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Pam Stenzel was one of the first individuals that SIECUS became aware of who made a career of traveling from school to school providing abstinence-only-until-marriage assemblies and presentations.  The influx of federal abstinence-only-until-marriage funding has meant that more schools are able to pay for these kinds of services (or receive them for free as part of a grant to a local community-based organization, crisis pregnancy center, or church), and Stenzel and her peers have been very popular in recent years.  There is much to suggest that there is now a network of abstinence-only-until-marriage speakers that help promote each other’s work and materials. 

Stenzel describes herself as a “world renown abstinence educator.”  According to her promotional material, Stenzel “combines her personal story and extensive pregnancy counseling experience into a hard hitting look at the consequences of sexual activity outside of a monogamous, lifetime relationship.”  One of her websites claims that Ms. Stenzel speaks to 500,000 students each year and also offers seminars about teen sexuality issues for parents and educators.  She founded Enlighten Communications to tackle “today’s tough issues of sex with candor, insight, humor, and the challenge for young people to get the abstinence advantage.”[1]

 

Stenzel has numerous websites including www.sexstillhasapricetag.com and www.pamstenzel.com, which includes advice to young people, provides information about Pam, and allows visitors to book a presentation.  Another website, www.shoppamstenzel.com, sells abstinence-themed materials including audio cassettes, videos, curricula, jewelry, and t-shirts.  While most of the material available on her websites is produced by Stenzel, there is some crossover with other abstinence-only-until-marriage providers.  For example, visitors to her site can buy both Navigator and Game Plan, curricula written by Scott Phelps and Libby Macke and distributed by Project Reality. (See SIECUS’ reviews of these curricula at http://www.communityactionkit.org/curricula_reviews.html for more information.)  Similarly visitors can book presentation by Stenzel or a number of other abstinence-only-until-marriage speakers including Phelps.  

 

Stenzel began her career as a counselor at a number of crisis pregnancy centers. Crisis pregnancy centers typically present themselves as providing medical services and then use anti-abortion propaganda, misinformation, and fear and shame tactics to dissuade women facing unintended pregnancy from exercising their right to choose. During her presentation, Stenzel explains that she decided to become an abstinence-only-until-marriage speaker after nine years of having women whining in her office that they didn’t know the “consequences” of sex.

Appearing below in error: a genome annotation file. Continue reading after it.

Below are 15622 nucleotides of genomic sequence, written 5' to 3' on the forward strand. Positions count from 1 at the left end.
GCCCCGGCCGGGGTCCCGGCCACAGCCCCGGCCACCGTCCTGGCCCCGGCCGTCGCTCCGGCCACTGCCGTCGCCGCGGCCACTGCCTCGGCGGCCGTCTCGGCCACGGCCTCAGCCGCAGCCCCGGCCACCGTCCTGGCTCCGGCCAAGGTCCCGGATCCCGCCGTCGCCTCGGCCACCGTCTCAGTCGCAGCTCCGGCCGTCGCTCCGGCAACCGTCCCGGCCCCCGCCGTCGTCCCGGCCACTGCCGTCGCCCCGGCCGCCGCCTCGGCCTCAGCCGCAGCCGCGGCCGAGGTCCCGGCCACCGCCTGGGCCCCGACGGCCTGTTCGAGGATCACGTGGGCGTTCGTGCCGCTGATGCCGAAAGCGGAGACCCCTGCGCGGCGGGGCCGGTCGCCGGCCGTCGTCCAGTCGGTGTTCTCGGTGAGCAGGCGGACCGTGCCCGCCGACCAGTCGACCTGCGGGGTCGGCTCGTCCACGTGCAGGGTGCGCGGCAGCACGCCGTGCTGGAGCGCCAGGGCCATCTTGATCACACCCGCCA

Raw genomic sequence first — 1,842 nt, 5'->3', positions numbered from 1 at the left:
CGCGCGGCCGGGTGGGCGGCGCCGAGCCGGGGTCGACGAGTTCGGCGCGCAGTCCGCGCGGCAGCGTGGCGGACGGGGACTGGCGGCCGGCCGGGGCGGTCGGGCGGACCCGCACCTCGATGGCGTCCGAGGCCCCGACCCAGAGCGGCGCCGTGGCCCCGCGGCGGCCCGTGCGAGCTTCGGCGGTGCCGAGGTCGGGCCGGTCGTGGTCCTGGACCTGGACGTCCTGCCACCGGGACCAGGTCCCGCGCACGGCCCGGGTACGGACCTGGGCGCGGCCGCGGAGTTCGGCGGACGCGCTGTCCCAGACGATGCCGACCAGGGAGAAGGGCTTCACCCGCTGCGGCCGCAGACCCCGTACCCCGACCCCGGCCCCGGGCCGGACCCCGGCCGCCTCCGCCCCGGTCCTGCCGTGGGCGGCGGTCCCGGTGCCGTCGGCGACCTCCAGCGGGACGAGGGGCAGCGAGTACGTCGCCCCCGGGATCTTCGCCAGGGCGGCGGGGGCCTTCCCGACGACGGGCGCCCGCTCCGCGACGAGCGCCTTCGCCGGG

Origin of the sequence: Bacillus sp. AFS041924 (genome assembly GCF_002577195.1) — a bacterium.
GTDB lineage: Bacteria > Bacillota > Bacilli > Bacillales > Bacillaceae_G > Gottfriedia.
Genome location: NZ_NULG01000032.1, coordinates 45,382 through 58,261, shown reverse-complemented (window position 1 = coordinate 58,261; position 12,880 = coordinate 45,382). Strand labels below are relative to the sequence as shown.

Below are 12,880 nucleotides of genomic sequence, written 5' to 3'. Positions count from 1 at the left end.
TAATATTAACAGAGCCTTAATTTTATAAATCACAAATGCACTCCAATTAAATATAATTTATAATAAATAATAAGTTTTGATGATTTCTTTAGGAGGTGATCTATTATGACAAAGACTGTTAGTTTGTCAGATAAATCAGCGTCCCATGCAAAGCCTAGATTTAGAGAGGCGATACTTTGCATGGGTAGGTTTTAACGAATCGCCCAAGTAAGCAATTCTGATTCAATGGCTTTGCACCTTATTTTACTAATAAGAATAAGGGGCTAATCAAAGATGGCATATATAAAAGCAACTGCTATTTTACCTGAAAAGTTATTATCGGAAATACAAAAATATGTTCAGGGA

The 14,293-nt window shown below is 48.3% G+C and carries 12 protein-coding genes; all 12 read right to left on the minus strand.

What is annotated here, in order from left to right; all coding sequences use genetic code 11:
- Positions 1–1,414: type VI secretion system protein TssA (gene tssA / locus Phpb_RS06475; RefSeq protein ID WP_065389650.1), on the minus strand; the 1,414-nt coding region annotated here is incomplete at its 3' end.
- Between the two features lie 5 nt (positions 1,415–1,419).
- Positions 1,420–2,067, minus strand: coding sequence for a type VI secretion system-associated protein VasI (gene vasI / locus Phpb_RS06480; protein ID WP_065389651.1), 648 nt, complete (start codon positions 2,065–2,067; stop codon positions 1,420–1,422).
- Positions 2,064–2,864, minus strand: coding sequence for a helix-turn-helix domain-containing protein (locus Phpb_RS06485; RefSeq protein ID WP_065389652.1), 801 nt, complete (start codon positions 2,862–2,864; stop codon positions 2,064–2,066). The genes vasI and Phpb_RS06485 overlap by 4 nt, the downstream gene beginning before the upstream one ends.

Stenzel charges between $3,500 and $5,000 for her speaking services.[2] As with her videos and curricula, Stenzel offers both a public school and a faith-based version of her presentation. Her posted schedule suggests that she primarily addresses youth rallies and schools, including speaking at Parent Nights. The name of the school is often not posted, however, and it is not clear whether her school-based audiences are typically associated with public or parochial schools.

 

SIECUS has not attended one of Stenzel’s presentations in person.  Instead, this review is based on the public school version of the video “Sex Still Has a Price Tag,” released in 2006.  The video appears to be a recording of her school-based presentation and was taped in front of a live audience of young people.  It is broken into two sessions to allow for teachers to show it over two class periods and comes with a 10-page brochure referred to as the Teacher’s Guide, which includes additional information, possible activities, and discussion questions.

 

Message and Tone   

In “Sex Still Has a Price Tag,” Stenzel delivers two 40-plus-minute monologues to a studio audience of high school students.  Walking an empty stage, Stenzel, who attended Jerry Falwell’s Liberty University, comes across as somewhere between a stand-up comic and a televangelist.  She uses a preacher’s cadence and often yells at her audience in attempts to emphasize her points.  Throughout her presentation, Stenzel lowers her voice to a meek whine in a series of unflattering parodies of former clients and students whom she refers to as “little girls.”  

Early in the presentation, Stenzel explains that her purpose is to make sure that “no one will be able to leave this place and ever again have to say to a physician, to a counselor, to your future husband or wife, ‘Well nobody told me, I didn’t know.’”  This last part is said in a pathetic whimper mocking those who have said something similar to her over the years. To ensure that her audience is sufficiently aware of the consequence of sex, Stenzel focuses her two sessions on unintended pregnancy and sexually transmitted diseases touching briefly on other negative outcomes of sex such as emotional pain and the inability to bond.